The Academy Awards by the numbers
Though it tends to pull in a fifth of the audience that tunes in to the Super Bowl, the Academy Awards are still considered a television bohemoth. Some of you have even seen some of the nominated films. And though the snubs were nastier than usual this year — sorry, Ben Affleck, Kathryn Bigelow and “Amour”’s Jean-Louis Trintignant — at least you get to see Seth MacFarlane in the flesh, not as a cartoon (though perhaps for longer than you’d like.) We look at the forthcoming ceremony from a number of fresh angles:
Rating the hosts
The choice of “Family Guy” creator Seth MacFarlane may seem like yet another attempt by the older-skewing Oscars to appeal to the kids. The thing is, he actually has a surprising tendency toward Old Hollywood style. At parties thrown at his house, MacFarlane is even known to sing standards backed by a big band. While the jury’s still out on MacFarlane’s performance, we thought we’d see what he has to measure up to from the past few years’ shows:
2009: Hugh Jackman
Grade: 4 Globes
The Australian charmer — who happens to be a Best Actor nominee this year, for “Les Miserables” — turned in the hosting performance to beat the year “Slumdog Millionaire” won. His opening song-and-dance number was the standout, but Broadway veteran Jackman proved he’s an all-around talent.
2010: Alec Baldwin and Steve Martin
Grade: 2 Globes
The likeable comic actors relied heavily on their own charm, but it wasn’t enough to save the show. With stale jokes and awkward delivery, their performance felt too much like an ad for their equally disappointing 2009 film, “It’s Complicated.”
2011: James Franco and Anne Hathaway
Grade: 1 Globe
As we remarked during this train wreck, “Apparently there is something James Franco can’t do.” This brazen attempt at pulling in younger viewers turned out to be a disaster, with current nominee Hathaway seemingly abandoned by Franco, who seemed to have given up on the endeavor before it began.
2012: Billy Crystal
Grade: 2 Globes
After the Franco/Hathaway disaster, the Academy went back to standby Crystal, hosting his ninth Oscars. But the funnyman’s schtick maybe went too old-fashioned, as his bits were generally panned as hokey and out of touch. Case in point: While many in that precious younger demographic might not necessarily know Crystal was dressing up as Sammy Davis Jr. in one bit, they do know what blackface looks like.
The odds are …
With odds of 4 to 1, Steven Spielberg’s “Lincoln” is still the favorite to win the big prize of Best Picture at the Academy Awards Sunday, according to Gold Derby, which tracks the chances for Oscar nominees. That’s despite the surge of support — and wins at other awards shows — for Ben Affleck’s “Argo.” The surge started when Affleck was left out of the Best Director race, which Spielberg is also most likely to take, with 12 to 5 odds.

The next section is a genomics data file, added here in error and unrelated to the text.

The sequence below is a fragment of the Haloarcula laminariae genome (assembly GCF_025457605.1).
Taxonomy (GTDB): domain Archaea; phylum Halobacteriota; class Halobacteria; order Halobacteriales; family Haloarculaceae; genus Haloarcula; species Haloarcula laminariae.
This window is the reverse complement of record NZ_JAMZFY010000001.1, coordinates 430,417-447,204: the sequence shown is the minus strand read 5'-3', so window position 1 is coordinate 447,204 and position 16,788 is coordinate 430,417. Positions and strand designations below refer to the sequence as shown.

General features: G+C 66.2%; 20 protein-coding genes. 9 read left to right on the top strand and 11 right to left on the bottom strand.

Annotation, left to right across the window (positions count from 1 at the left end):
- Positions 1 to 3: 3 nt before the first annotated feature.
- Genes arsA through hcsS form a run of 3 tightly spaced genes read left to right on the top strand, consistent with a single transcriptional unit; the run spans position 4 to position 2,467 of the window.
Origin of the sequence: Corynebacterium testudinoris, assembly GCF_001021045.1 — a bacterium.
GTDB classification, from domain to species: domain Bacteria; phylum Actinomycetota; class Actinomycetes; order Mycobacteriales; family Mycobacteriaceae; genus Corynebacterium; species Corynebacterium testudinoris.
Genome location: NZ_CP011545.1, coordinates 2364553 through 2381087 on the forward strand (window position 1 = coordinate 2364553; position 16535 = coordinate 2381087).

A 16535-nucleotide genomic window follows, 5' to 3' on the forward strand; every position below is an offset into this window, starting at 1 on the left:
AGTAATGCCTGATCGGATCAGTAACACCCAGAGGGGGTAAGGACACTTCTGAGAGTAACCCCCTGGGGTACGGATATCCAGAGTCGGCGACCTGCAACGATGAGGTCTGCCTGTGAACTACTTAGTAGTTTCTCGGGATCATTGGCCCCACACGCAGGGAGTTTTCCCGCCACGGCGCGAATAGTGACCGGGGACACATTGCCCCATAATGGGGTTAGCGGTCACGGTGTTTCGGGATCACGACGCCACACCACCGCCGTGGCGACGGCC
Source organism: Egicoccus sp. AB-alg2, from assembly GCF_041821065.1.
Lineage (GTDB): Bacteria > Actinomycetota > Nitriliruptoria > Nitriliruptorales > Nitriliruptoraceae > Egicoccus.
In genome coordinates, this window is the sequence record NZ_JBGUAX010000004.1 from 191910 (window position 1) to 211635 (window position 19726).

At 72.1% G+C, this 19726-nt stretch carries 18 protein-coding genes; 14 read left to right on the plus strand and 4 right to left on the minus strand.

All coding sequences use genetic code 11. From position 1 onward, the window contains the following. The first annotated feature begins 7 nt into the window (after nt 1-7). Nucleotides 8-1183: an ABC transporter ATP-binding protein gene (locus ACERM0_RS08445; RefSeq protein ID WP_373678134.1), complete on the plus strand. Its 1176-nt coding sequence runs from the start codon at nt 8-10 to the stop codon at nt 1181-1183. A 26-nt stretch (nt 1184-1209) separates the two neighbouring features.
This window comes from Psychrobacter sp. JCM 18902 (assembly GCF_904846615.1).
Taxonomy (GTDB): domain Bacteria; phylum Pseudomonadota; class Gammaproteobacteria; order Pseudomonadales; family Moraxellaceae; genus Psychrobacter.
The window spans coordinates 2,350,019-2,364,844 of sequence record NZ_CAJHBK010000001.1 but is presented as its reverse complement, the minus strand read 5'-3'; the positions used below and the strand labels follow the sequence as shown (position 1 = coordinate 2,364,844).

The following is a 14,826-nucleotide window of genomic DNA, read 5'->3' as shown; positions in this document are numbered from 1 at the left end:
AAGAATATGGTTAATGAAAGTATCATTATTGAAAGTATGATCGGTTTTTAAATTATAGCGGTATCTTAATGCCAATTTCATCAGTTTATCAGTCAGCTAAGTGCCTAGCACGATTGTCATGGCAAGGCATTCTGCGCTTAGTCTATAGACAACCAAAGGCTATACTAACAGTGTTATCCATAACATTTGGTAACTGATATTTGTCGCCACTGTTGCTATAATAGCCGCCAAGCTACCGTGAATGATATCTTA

In the acting categories, it’s no surprise to anyone that “Lincoln” star Daniel Day-Lewis is most likely on his way to becoming the first three-time Best Actor winner in Oscar history, with a 39 percent chance of victory. The only nominee with better odds of scoring a trophy is Anne Hathaway, nominated for Best Supporting Actress for “Les Miserables.” The Best Actress race is much more interesting, with “Silver Linings Playbook” star Jennifer Lawrence (33 percent) edging out “Zero Dark Thirty”’s Jessica Chastain (30 percent).
Best Picture nominees by box office
It’s no secret in Hollywood that awards season accolades and box office success don’t always go hand in hand — though a high-profile nomination or win will generally boost a film’s gross. So how do the nine Best Picture nominees rank as far as their global ticket sales?
1. Life of Pi: $576 million
2. Les Miserables: $378.9 million
3. Django Unchained: $365.9 million
4. Lincoln: $235 million
5. Argo: $204 million
6. Silver Linings Playbook: $140 million
7. Zero Dark Thirty: $101.5 million
8. Amour: $17 million
9. Beasts of the Southern Wild: $12 million
On the flip side, we take a look at how the highest grossing films of 2012 stack up when it comes to Oscar nominations:
1. The Avengers ($1.5 billion) — 1 nomination
2. Skyfall ($1.1 billion) — 5 nominations
3. The Dark Knight Rises ($1.08 billion) — 0 nominations
4. The Hobbit: An Unexpected Journey ($959.8 million) — 3 nominations
5. Ice Age: Continental Drift ($875.3 million) — 0 nominations
Bryan Cranston on the joys of awards season
If you see “Breaking Bad” and “Argo” star Bryan Cranston at Sunday’s Academy Awards, know that he’s not there of his own volition. “First of all, I wouldn’t go. If I’m not nominated, why am I there?” he tells Metro. “They want me to go the Oscars. I’m not nominated, but ‘Argo’ is, and it’s like, ‘Go, go, go!’ My wife’s saying, ‘You’ve got to go! We’ve got to go!’ And it’s like, ‘Really? I don’t know. Another tuxedo?’ From the outside in, you’re like, ‘Wow! Look at that!’ But when you’re there, I’m telling you … I’ve got to be careful how I phrase this because I don’t want to sound like I’m not grateful. I’m grateful for the opportunities.”
It’s not sitting through the shows themselves that bug Cranston so much as working the red carpets. “I hate red carpet interviews, because you get as a deep into a conversation as you would in a loud bar,” he says. “It’s awful, it’s awful. The publicists, they tell me it’s important and you should do it, but any time I go, I ask, ‘Can I avoid the red carpet?’”